The marketer’s job specification used to be a little more straightforward. Buyer personas would be crafted, innovative campaigns were created and personalization was powered by masses of data points aggregated from all manner of third-party sources.
But then came the Cambridge Analytica scandal, the enactment of global privacy legislation and the epiphany that much of this data that had been purchased from third-party vendors was stale and inaccurate. Furthermore, the consumer data filling most marketing databases hadn’t been collected with the consents mapped to the way marketers were using the data, meaning it fell afoul of burgeoning privacy legislation.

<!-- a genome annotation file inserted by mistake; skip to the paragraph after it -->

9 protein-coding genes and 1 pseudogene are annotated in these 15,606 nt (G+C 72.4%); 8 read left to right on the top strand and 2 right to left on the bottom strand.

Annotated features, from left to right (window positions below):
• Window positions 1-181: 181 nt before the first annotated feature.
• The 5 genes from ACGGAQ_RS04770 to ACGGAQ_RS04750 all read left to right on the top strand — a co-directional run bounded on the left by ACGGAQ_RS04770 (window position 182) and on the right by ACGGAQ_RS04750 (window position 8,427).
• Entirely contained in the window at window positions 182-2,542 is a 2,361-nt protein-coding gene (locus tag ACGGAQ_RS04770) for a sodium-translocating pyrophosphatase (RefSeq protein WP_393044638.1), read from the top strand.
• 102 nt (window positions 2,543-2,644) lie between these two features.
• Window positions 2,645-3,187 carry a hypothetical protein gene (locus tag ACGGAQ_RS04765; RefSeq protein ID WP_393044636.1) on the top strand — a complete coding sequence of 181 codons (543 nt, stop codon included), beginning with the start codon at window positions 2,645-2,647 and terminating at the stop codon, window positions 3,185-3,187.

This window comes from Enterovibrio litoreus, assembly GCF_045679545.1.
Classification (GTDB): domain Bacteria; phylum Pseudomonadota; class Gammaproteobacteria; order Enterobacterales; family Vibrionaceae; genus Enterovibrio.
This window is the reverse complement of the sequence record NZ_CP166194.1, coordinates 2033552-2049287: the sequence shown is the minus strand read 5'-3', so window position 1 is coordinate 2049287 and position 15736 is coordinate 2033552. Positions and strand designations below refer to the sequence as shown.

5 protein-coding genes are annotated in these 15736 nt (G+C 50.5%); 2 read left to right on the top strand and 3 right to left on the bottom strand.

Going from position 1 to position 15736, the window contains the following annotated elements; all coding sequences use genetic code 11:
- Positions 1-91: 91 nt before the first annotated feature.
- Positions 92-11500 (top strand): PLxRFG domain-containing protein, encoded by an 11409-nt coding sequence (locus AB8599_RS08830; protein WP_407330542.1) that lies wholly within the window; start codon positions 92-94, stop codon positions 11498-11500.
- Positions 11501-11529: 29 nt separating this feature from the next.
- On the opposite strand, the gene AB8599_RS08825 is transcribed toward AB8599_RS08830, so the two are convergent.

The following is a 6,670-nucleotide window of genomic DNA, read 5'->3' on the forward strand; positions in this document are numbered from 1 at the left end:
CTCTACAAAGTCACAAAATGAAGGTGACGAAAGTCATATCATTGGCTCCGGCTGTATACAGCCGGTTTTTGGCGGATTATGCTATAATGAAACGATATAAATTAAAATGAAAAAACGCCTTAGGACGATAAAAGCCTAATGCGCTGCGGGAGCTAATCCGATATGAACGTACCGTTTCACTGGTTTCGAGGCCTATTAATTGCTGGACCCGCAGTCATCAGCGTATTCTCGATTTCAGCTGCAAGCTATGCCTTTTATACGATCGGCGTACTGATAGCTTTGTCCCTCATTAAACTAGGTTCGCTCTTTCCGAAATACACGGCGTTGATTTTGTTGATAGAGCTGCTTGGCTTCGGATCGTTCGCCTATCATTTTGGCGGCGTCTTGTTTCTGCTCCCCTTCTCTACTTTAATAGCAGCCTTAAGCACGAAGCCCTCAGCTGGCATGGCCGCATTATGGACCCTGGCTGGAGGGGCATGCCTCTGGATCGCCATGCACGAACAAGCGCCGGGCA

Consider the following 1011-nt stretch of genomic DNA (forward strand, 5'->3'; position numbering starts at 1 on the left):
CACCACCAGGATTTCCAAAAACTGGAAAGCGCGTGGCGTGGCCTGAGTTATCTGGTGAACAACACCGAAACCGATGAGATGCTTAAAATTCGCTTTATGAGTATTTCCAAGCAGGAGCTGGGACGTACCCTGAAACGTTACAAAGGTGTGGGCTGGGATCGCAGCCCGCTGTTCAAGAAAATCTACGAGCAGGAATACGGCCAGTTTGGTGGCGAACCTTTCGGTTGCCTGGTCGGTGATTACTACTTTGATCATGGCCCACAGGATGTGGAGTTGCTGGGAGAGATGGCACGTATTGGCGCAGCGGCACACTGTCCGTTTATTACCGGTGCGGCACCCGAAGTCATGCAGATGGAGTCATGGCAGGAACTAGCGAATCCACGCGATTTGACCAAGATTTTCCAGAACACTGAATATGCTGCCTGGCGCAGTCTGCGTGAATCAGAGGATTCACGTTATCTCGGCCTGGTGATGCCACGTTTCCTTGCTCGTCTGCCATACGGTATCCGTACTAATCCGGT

In light of this, there has become a need to re-evaluate the relationship between brands and consumers and how marketers collect the data they use to power their campaigns. It’s time to embrace the value exchange economy.
The limitations of third-party data
Third-party data plays a role in connecting with digital consumers, but marketers’ overreliance on it has led to the shift in the data landscape we see today.
This class of data is commonly amassed from a host of unrelated and unreliable sources like credit scores, cookies and click trails. As a result, it quickly becomes antiquated and has no direct relationship with the individual consumer, which ultimately hampers the quality and effectiveness of campaigns.
Consumer preferences, budgets, household sizes and the like all evolve and change as time passes, and third-party consumer data rapidly becomes limited in value.